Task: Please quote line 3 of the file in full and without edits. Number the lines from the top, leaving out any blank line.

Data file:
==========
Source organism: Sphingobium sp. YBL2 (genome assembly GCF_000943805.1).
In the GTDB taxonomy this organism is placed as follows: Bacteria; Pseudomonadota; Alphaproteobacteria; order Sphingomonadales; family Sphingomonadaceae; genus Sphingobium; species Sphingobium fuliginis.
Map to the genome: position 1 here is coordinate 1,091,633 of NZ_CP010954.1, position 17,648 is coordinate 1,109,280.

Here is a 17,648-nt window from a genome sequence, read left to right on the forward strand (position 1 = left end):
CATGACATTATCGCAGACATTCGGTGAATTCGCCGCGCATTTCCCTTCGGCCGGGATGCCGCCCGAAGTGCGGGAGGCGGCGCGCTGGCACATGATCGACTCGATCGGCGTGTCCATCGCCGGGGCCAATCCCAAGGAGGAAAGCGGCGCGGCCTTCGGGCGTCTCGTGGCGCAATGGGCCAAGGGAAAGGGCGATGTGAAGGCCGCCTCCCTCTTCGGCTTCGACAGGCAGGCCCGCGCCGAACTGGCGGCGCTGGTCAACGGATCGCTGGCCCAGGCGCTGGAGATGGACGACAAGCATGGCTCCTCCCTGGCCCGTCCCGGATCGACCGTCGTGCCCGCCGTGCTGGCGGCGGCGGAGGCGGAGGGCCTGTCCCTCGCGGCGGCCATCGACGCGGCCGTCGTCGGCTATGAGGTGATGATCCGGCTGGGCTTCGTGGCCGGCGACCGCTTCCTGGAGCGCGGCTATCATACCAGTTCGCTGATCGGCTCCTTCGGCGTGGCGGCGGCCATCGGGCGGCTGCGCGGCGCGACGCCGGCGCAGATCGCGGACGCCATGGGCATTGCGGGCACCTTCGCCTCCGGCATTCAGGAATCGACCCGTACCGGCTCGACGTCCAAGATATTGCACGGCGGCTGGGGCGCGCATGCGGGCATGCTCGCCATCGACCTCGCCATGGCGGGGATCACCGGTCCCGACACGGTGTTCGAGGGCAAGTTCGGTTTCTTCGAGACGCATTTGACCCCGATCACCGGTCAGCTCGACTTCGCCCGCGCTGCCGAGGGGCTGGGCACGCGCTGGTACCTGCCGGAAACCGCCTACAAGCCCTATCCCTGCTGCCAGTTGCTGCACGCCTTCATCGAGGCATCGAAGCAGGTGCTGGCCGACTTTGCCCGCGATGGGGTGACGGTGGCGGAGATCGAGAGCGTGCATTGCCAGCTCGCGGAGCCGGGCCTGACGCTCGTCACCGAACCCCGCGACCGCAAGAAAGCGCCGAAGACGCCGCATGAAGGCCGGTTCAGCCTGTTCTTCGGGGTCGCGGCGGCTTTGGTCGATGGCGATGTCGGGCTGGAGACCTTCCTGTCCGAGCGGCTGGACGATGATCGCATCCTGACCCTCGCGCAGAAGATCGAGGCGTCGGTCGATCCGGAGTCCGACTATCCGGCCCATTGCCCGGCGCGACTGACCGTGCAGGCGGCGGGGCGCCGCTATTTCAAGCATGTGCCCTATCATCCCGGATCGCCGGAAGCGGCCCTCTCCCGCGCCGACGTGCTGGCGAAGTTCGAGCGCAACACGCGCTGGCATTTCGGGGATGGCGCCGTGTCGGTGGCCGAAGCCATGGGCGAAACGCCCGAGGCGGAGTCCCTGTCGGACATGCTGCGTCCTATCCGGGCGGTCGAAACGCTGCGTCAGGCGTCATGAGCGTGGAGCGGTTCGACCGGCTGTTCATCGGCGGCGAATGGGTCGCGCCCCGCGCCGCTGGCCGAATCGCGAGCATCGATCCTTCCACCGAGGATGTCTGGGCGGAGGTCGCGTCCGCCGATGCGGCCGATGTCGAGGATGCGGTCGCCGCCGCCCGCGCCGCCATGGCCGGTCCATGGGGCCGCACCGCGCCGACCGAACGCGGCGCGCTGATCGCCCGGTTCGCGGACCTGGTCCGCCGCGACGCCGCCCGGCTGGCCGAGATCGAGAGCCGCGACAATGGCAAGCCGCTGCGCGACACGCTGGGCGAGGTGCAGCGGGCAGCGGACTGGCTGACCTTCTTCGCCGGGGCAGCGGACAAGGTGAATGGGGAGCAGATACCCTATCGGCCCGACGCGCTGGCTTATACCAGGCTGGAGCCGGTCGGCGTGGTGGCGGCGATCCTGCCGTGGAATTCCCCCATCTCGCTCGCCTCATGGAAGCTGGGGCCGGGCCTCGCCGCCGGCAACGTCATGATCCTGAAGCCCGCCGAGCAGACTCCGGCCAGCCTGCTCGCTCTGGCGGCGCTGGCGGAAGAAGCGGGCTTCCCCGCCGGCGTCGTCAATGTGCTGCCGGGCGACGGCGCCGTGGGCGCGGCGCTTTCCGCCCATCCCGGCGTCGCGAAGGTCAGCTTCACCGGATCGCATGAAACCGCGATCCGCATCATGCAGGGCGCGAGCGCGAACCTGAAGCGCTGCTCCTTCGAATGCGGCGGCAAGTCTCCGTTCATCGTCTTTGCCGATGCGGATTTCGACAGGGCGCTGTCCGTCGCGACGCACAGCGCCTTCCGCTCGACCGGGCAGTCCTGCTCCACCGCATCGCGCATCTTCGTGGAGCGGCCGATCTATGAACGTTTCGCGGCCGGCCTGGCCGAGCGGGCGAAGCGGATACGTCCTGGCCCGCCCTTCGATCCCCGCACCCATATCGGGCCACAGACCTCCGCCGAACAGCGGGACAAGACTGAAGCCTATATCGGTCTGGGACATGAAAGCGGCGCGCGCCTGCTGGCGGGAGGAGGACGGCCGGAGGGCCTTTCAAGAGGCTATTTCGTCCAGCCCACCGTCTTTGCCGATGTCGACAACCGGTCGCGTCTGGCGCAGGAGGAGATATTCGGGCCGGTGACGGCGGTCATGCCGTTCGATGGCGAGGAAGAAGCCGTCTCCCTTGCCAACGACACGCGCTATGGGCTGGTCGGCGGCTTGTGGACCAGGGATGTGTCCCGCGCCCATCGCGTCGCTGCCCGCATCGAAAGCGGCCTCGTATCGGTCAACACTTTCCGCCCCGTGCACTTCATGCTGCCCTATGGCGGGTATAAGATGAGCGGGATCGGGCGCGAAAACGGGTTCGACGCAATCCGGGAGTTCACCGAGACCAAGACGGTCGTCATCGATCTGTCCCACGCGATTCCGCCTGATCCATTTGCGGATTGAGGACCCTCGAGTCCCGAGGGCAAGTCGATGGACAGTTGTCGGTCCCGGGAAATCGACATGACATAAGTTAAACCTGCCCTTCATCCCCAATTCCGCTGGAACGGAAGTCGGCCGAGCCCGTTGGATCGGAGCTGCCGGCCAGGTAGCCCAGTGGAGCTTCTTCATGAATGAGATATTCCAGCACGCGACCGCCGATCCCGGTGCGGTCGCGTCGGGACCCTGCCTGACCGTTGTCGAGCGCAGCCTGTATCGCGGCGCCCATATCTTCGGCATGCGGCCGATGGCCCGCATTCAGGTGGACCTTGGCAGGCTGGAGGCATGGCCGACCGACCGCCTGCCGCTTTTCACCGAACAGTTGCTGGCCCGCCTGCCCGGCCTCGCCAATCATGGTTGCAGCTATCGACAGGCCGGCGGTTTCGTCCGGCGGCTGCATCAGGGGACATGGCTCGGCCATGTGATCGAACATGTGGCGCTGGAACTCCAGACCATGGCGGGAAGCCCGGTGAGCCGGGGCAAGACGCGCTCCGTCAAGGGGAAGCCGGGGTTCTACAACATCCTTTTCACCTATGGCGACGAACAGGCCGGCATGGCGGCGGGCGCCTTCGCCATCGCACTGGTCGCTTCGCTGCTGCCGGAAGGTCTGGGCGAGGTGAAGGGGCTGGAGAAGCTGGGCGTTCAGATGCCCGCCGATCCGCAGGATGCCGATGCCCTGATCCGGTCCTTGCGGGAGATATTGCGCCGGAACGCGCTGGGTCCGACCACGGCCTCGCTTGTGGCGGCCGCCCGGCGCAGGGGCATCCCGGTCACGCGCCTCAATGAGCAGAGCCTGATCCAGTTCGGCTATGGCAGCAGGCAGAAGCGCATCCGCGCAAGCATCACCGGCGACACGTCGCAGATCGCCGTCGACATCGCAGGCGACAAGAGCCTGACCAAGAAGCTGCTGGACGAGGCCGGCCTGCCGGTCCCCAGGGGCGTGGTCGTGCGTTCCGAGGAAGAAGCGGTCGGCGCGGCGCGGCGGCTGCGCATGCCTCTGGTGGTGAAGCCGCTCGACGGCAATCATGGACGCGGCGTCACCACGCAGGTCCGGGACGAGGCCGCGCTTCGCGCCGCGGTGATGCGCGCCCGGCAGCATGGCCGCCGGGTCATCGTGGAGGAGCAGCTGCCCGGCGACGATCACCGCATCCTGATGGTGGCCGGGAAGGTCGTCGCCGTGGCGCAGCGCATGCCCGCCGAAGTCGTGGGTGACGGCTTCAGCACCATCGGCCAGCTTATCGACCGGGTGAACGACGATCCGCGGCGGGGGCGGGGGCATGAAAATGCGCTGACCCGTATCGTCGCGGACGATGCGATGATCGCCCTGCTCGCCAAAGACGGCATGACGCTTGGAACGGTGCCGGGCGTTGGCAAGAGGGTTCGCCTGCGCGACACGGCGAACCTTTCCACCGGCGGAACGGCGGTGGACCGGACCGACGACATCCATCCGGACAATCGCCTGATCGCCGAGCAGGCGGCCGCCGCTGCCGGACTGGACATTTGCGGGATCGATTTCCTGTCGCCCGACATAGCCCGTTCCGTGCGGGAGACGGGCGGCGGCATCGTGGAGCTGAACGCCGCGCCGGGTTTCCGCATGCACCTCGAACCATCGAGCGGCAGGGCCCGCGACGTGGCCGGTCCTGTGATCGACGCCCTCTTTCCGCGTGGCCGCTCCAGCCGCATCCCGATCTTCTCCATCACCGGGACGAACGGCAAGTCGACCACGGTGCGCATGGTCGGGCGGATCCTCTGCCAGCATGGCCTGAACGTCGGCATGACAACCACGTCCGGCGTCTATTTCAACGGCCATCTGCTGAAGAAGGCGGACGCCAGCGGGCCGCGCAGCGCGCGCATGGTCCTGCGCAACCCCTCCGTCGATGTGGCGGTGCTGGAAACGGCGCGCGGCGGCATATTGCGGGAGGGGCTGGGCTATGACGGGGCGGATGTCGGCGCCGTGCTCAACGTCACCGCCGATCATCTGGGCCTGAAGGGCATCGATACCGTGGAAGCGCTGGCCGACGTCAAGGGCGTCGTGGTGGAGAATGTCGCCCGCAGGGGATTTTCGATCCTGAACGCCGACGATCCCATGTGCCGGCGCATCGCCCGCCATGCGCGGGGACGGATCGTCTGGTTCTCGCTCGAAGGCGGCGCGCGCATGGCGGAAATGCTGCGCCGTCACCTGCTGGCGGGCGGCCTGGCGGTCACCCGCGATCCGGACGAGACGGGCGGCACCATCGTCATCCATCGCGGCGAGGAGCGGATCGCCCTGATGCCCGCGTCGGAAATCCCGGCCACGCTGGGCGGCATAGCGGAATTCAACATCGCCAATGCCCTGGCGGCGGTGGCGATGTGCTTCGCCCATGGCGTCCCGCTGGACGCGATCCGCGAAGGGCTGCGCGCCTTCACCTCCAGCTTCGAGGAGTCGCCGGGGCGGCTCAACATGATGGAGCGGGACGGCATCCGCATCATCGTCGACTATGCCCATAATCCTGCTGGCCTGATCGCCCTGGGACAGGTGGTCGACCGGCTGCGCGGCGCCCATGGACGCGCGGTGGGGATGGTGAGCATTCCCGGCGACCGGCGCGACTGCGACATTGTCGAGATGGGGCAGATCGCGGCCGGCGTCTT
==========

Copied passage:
Map to the genome: position 1 here is coordinate 1,091,633 of NZ_CP010954.1, position 17,648 is coordinate 1,109,280.